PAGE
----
- 8. Bammert GF, Fostel JM (2000) Genome-wide expression patterns in Saccharomyces cerevisiae: Comparison of drug treatments and genetic alterations affecting biosynthesis of ergosterol. Antimicrob Agents Chemother 44: 1255–1265.GF BammertJM Fostel2000Genome-wide expression patterns in Saccharomyces cerevisiae: Comparison of drug treatments and genetic alterations affecting biosynthesis of ergosterol.Antimicrob Agents Chemother4412551265
- 9. Anderson JB, Sirjusingh C, Syed N, Lafayette S (2009) Gene Expression and Evolution of Antifungal Drug Resistance. Antimicrob Agents Chemother 53: 1931–1936.JB AndersonC. SirjusinghN. SyedS. Lafayette2009Gene Expression and Evolution of Antifungal Drug Resistance.Antimicrob Agents Chemother5319311936
- 10. Rogers PD, Barker KS (2003) Genome-wide expression profile analysis reveals coordinately regulated genes associated with stepwise acquisition of azole resistance in Candida albicans clinical isolates. Antimicrob Agents Chemother 47: 1220–1227.PD RogersKS Barker2003Genome-wide expression profile analysis reveals coordinately regulated genes associated with stepwise acquisition of azole resistance in Candida albicans clinical isolates.Antimicrob Agents Chemother4712201227
- 11. Gulshan K, Moye-Rowley WS (2007) Multidrug resistance in fungi. Eukaryot Cell 6: 1933–1942.K. GulshanWS Moye-Rowley2007Multidrug resistance in fungi.Eukaryot Cell619331942
- 12. Cowen LE, Steinbach WJ (2008) Stress, drugs, and evolution: The role of cellular signaling in fungal drug resistance. Eukaryot Cell 7: 747–764.LE CowenWJ Steinbach2008Stress, drugs, and evolution: The role of cellular signaling in fungal drug resistance.Eukaryot Cell7747764
- 13. Ito T, Chiba T, Ozawa R, Yoshida M, Hattori M, et al. (2001) A comprehensive two-hybrid analysis to explore the yeast protein interactome. Proc Natl Acad Sci U S A 98: 4569–4574.T. ItoT. ChibaR. OzawaM. YoshidaM. Hattori2001A comprehensive two-hybrid analysis to explore the yeast protein interactome.Proc Natl Acad Sci U S A9845694574
- 14. Tong AHY, Lesage G, Bader GD, Ding HM, Xu H, et al. (2004) Global mapping of the yeast genetic interaction network. Science 303: 808–813.AHY TongG. LesageGD BaderHM DingH. Xu2004Global mapping of the yeast genetic interaction network.Science303808813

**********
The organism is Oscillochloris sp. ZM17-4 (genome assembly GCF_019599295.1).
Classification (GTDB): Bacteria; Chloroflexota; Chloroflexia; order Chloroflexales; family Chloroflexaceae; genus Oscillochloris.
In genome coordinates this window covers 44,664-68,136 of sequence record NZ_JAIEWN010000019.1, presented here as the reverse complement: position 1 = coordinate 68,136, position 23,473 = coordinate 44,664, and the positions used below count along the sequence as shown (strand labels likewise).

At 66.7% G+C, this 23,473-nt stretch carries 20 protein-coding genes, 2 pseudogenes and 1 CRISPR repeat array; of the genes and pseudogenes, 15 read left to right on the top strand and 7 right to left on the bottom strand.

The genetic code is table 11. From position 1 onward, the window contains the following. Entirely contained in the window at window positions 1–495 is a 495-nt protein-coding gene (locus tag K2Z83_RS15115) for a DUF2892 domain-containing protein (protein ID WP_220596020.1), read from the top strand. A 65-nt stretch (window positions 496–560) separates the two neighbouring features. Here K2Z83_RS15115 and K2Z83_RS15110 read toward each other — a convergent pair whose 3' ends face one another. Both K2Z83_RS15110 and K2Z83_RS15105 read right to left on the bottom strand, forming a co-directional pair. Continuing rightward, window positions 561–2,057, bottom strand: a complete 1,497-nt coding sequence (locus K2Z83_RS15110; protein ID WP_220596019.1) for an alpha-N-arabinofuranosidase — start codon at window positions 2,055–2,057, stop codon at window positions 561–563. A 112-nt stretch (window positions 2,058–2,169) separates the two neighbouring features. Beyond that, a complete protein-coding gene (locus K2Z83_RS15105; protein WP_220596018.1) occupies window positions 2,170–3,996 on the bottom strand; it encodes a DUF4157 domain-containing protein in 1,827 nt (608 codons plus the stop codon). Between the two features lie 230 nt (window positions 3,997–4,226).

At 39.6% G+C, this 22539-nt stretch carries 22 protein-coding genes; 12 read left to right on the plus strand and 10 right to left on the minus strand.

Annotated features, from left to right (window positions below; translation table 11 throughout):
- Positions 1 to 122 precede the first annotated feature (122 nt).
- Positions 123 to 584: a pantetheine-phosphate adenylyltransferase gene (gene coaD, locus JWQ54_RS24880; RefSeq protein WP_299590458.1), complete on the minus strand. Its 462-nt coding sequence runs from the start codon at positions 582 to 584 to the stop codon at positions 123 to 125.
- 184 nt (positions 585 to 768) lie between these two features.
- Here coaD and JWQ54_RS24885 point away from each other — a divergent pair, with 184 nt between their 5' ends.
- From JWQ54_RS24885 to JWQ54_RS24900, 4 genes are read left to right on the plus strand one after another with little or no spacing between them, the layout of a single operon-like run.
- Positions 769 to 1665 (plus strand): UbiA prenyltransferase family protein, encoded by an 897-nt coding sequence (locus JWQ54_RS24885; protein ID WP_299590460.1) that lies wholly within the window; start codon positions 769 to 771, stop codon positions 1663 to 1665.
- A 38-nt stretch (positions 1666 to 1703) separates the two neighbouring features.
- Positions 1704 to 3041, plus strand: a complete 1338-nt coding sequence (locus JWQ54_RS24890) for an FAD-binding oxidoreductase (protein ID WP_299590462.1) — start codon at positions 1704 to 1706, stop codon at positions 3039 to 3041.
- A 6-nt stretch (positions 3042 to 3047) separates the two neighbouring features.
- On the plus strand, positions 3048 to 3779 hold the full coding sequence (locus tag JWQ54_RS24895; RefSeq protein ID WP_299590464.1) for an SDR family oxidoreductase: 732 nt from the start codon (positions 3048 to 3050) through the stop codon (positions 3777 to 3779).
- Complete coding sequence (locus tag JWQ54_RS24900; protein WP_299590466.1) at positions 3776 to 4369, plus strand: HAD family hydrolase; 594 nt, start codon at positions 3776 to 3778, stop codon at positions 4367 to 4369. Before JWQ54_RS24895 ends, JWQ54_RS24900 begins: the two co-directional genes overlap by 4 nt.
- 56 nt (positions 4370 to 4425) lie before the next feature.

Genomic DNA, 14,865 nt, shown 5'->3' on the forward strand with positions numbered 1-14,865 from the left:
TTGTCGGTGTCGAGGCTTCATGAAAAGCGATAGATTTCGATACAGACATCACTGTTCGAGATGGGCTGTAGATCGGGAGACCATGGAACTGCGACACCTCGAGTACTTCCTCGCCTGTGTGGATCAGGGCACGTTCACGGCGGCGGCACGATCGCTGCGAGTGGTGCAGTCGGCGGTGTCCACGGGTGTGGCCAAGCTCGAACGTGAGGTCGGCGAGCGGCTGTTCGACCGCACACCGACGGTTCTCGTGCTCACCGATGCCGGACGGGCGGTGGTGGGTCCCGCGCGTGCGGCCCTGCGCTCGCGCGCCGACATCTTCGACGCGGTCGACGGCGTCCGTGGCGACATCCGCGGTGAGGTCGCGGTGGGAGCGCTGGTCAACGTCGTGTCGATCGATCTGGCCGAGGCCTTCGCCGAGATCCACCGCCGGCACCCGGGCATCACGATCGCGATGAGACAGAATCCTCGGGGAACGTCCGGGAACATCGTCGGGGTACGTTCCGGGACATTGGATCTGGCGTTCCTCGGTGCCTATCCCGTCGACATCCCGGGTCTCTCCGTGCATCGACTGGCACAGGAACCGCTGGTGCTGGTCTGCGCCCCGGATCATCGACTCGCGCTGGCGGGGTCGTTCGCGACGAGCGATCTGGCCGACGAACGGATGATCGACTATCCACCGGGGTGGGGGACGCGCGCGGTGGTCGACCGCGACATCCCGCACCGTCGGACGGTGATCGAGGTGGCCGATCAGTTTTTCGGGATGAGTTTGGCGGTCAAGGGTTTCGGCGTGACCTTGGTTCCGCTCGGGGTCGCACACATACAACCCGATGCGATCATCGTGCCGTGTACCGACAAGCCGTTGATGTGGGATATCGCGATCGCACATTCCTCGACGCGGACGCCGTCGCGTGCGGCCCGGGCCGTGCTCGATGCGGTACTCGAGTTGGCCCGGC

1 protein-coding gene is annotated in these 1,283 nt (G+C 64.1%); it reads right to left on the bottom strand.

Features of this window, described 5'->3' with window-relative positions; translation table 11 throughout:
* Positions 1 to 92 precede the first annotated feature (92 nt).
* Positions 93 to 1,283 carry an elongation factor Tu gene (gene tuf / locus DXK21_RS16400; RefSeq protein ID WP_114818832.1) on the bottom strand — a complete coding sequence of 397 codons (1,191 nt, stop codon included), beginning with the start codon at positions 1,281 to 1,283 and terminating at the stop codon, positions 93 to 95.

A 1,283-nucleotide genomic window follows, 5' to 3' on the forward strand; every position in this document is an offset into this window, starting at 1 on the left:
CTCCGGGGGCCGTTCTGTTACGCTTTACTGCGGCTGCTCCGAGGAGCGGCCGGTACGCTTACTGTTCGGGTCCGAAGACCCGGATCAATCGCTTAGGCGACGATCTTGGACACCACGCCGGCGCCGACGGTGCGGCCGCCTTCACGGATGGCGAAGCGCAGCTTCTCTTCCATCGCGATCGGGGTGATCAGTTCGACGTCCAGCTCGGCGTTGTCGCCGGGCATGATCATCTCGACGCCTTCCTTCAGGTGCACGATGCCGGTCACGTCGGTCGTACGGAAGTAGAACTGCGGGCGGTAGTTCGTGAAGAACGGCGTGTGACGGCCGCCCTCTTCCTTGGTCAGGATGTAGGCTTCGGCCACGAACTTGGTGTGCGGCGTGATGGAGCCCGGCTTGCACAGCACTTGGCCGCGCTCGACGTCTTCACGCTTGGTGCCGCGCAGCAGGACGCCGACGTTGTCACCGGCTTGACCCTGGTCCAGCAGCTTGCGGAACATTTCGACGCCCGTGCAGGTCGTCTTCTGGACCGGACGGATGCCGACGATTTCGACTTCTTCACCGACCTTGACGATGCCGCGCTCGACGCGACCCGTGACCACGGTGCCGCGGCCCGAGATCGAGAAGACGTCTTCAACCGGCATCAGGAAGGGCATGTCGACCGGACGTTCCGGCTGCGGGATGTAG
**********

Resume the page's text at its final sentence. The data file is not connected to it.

- 15. Ghaemmaghami S, Huh W, Bower K, Howson RW, Belle A, et al. (2003) Global analysis of protein expression in yeast. Nature 425: 737–741.S. GhaemmaghamiW. HuhK. BowerRW HowsonA. Belle2003Global analysis of protein expression in yeast.Nature425737741
- 16. Altschul SF, Madden TL, Schaffer AA, Zhang JH, Zhang Z, et al. (1997) Gapped BLAST and PSI-BLAST: a new generation of protein database search programs. Nucleic Acids Res 25: 3389–3402.SF AltschulTL MaddenAA SchafferJH ZhangZ. Zhang1997Gapped BLAST and PSI-BLAST: a new generation of protein database search programs.Nucleic Acids Res2533893402
- 17. Wapinski I, Pfeffer A, Friedman N, Regev A (2007) Natural history and evolutionary principles of gene duplication in fungi. Nature 449: 54–66.I. WapinskiA. PfefferN. FriedmanA. Regev2007Natural history and evolutionary principles of gene duplication in fungi.Nature4495466
- 18. Siew N, Fischer D (2004) Structural biology sheds light on the puzzle genomic ORFans. J Mol Biol 342: 369–373.N. SiewD. Fischer2004Structural biology sheds light on the puzzle genomic ORFans.J Mol Biol342369373
- 19. Nishida H (2006) Detection and characterization of fungal-specific proteins in Saccharomyces cerevisiae. Biosci Biotechnol Biochem 70: 2646–2652.H. Nishida2006Detection and characterization of fungal-specific proteins in Saccharomyces cerevisiae.Biosci Biotechnol Biochem7026462652
- 20. Hurst LD (2002) The Ka/Ks ratio: diagnosing the form of sequence evolution. Trends Genet 18: 486–487.LD Hurst2002The Ka/Ks ratio: diagnosing the form of sequence evolution.Trends Genet18486487
- 21. Wall DP, Hirsh AE, Fraser HB, Kumm J, Giaever G, et al. (2005) Functional genomic analysis of the rates of protein evolution. Proc Natl Acad Sci U S A 102: 5483–5488.DP WallAE HirshHB FraserJ. KummG. Giaever2005Functional genomic analysis of the rates of protein evolution.Proc Natl Acad Sci U S A10254835488
- 22. Scannell DR, Butler G, Wolfe KH (2007) Yeast genome evolution - the origin of the species. Yeast 24: 929–942.DR ScannellG. ButlerKH Wolfe2007Yeast genome evolution - the origin of the species.Yeast24929942
- 23. Byrne KP, Wolfe KH (2005) The Yeast Gene Order Browser: Combining curated homology and syntenic context reveals gene fate in polyploid species. Genome Res 15: 1456–1461.KP ByrneKH Wolfe2005The Yeast Gene Order Browser: Combining curated homology and syntenic context reveals gene fate in polyploid species.Genome Res1514561461
- 24. Hibbs MA, Hess DC, Myers CL, Huttenhower C, Li K, et al. (2007) Exploring the functional landscape of gene expression: directed search of large microarray compendia. Bioinformatics 23: 2692–2699.MA HibbsDC HessCL MyersC. HuttenhowerK. Li2007Exploring the functional landscape of gene expression: directed search of large microarray compendia.Bioinformatics2326922699
- 25. Monteiro PT, Mendes ND, Teixeira MC, d'Orey S, Tenreiro S, et al. (2008) YEASTRACT-DISCOVERER: new tools to improve the analysis of transcriptional regulatory associations in Saccharomyces cerevisiae. Nucleic Acids Res 36: D132–D136.PT MonteiroND MendesMC TeixeiraS. d'OreyS. Tenreiro2008YEASTRACT-DISCOVERER: new tools to improve the analysis of transcriptional regulatory associations in Saccharomyces cerevisiae.Nucleic Acids Res36D132D136